That Feature-Length films, when in Theaters, ought to include a Commercial Break during the Movie
Debate Rounds (4)
Round one acceptance.
Feature-length: 40 minutes is the cut-off mark.
Commercial breaks: These are equal to or less than 5 minutes long and are included within the movie at the producer's and director's affirmations, as well as the theater's agreement. If the Producer, director and theater all agree, they will also be able to arrange times for when the commercial plays.
For clarification, will we be debating a single commercial break of 5 minutes regardless of movie length, or will longer movies have more commercials?
Let's take Quentin Tarantino movies, for example. His first movie, Reservoir Dogs, is roughly an hour and a half. This would mean the commercial break would take up roughly 0.05% of the film's run time. Tarantino's latest movie, The Hateful Eight, is over three hours, making the commercial break around 0.027% of the film's run time.
My question: are we talking about one 5 minute break per movie, or one 5 minute break after every 40 minutes, as you listed for the cut-off?
Note that the resolution says films ought to have "ONE commercial" --" A commercial". But of course, this can depend on the film length. For example, movies such as Lawrence of Arabia (4 hours+) might have two commercials or even three. Keep in mind that I already stated that the producer, director and theater must all agree to the amount of commercials and the length of commercials, keeping the amount of commercials in moderation. (Audience could also complain about overwhelming amount of commercials and cause lost of revenue if I had not stated this; therefore, it is not an abolutely fixed amount--I only have to suggest that having commercials for a movie is BETTER in general than NOT having commercials--I do not have to support every case!)
I also stated that the commercials were all 5 minutes or less, making it very likely that most commercials would be less than 5 minutes, since 5 minutes is most likely reserved for very long movies.
Commercials earn Revenue
As seen in http://www.videouniversity.com...; movies earn a lot of money already from commercials. "In just the last five years cinema advertising revenues have jumped 48 percent from $212.3 million in 2002 to $315.1 million in 2003 in North America according to the Cinema Advertising Council. Such double-digit growth in cinema advertising is expected to continue" If this trend really does continue onwards, and with the support of further commercials, then certainly films will earn more revenue, boosting their studios, and encouraging them to make more movies. In addition, in order to prevent a very flimsy gain or a huge box office lost, commercials could be played to save the movie and perhaps allow the director and/or producer to come back for more.
5 minutes is truly not that long. For movies that barely make the cut-off, it might be a little too much, but for 90 minute movies, it really won't be too long. The producers and/or director could even make it only 3 or 2 minutes. In these 3 or 2 minutes, not only does the audience have a chance to refill their soda, get some more pop-corn, go to the restroom, etc., they also enjoy the movie more especially due to added suspense and other reasons. A New York Time's article supports the phycological study about interruption making TV programs more enjoyable. http://www.nytimes.com.... Entertainment Weekly has a similar study explicitly stating, "People often adapt to the experience of watching television such thateach successive minute is slightly less enjoyable than the previousone. Advertisements, although independently aversive, disrupt this adaptation process and can therefore make theoverall experience more enjoyable.” http://www.ew.com...;Even a marketing review section of Harvard Business Review suggests the same thing, "Not only did people report greater enjoyment when shows were interrupted by commercials, but they did so regardless of the quality of the commercials. ...People enjoyed shows that had commercials more, whether those commercials were good or bad. And if they watched shows with commercials, people were willing to pay 30% more for a DVD compilation of programs by the same director." https://hbr.org.... Ultimately, not only does the audience gain more, this also can lead to greater revenue for the movies due to its better review, strengthening the point above.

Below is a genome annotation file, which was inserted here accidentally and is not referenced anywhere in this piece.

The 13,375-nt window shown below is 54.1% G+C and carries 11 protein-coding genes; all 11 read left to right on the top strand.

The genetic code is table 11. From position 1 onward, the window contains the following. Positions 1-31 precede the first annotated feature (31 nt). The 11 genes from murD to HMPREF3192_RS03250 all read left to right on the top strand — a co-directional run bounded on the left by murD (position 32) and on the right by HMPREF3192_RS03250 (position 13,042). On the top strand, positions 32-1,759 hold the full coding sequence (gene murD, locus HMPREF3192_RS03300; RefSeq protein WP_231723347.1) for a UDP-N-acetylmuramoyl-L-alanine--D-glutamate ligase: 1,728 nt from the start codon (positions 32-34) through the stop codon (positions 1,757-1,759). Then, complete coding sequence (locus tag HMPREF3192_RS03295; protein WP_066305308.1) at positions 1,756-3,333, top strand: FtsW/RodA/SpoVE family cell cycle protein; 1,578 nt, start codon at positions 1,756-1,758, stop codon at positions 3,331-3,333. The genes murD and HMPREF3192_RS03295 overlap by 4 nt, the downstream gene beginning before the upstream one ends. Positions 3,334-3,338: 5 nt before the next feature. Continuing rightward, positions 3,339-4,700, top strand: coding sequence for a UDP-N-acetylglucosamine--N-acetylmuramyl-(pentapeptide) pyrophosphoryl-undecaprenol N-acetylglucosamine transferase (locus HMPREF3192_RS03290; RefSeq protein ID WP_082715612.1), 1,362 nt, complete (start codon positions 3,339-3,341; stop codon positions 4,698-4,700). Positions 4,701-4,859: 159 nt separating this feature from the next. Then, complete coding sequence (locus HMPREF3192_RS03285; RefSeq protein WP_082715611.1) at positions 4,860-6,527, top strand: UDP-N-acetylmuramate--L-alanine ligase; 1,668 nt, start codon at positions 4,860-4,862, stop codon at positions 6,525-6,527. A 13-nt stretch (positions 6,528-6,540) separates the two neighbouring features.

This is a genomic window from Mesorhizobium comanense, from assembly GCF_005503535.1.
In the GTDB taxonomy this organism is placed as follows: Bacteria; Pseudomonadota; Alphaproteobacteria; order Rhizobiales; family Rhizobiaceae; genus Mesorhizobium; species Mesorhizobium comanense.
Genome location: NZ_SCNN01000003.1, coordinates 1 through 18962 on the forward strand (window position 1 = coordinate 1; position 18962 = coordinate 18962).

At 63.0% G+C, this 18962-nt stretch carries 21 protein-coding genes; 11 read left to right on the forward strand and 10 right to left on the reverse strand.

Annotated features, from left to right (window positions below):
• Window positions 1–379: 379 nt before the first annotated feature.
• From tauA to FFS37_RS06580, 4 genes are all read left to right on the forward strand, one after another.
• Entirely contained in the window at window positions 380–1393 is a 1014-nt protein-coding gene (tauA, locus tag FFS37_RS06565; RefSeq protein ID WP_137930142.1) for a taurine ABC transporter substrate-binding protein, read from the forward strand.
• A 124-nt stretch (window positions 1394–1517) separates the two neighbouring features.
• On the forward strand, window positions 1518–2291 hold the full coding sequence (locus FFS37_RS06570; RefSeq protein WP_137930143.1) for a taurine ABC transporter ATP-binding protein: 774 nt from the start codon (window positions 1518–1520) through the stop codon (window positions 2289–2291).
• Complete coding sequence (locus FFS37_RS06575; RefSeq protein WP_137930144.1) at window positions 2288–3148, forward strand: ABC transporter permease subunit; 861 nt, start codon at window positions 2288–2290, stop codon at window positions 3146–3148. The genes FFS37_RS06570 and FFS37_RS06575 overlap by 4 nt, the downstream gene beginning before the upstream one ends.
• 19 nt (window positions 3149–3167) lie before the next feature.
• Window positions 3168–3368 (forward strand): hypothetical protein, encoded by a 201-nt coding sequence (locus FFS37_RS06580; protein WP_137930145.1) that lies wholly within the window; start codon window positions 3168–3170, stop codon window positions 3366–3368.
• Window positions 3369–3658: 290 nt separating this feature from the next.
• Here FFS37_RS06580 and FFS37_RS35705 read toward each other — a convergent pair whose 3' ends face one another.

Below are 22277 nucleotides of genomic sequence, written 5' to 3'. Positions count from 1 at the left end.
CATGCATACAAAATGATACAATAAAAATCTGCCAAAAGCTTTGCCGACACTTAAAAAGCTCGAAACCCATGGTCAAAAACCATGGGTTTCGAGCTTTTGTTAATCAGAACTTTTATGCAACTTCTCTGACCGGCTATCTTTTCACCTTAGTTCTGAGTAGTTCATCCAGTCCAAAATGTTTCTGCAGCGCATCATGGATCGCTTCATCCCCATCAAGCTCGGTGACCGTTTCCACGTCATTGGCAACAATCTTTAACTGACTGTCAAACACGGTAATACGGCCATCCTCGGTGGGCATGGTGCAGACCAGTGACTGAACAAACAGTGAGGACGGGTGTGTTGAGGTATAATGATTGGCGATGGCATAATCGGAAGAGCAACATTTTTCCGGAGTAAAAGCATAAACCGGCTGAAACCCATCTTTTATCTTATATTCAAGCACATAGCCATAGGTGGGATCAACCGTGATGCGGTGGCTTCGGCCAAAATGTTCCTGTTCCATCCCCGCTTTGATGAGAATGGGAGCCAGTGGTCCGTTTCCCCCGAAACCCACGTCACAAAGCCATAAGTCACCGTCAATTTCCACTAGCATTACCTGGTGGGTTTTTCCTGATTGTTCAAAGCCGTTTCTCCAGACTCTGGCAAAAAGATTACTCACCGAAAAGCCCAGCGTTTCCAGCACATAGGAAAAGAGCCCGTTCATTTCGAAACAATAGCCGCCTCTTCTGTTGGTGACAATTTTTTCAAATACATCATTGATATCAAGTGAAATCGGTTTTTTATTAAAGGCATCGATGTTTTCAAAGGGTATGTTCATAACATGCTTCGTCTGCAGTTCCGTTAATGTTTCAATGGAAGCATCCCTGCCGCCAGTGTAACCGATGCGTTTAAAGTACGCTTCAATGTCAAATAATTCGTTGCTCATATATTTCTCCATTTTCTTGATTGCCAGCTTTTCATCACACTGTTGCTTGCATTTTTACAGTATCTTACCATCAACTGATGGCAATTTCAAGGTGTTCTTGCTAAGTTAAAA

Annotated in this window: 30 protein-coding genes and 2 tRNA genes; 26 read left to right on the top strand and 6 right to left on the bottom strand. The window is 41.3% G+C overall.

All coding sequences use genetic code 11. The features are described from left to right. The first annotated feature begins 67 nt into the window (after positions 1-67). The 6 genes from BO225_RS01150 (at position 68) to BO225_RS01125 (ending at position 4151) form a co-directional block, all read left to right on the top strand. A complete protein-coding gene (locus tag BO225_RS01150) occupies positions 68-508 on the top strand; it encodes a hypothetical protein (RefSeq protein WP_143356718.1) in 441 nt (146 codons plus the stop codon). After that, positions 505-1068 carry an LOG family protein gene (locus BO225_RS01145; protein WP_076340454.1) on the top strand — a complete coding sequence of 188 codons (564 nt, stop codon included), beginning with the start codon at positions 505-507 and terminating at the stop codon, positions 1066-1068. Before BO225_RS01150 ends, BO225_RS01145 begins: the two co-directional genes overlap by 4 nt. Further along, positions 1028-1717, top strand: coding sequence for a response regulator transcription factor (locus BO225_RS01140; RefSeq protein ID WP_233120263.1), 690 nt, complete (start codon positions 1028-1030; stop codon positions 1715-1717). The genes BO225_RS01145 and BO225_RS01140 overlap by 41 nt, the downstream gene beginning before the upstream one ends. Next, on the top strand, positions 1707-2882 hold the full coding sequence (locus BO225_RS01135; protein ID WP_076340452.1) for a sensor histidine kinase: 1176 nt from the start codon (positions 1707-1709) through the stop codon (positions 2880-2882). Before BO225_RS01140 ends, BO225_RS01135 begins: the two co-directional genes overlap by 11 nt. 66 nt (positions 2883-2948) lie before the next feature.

Commercials aren't an absolute necessity for perhaps movies below 60 minutes, a 20 minute range from my original cut-off, however, these movies are quite rare, and even then the commercials can be really short, allowing for a break. The audience will also be informed of how long they will have to wait for the movie to come back, allowing them to patiently wait or do other things, rather than possibly have to go to the bathroom and miss the movie, or hold it in for another painful hour.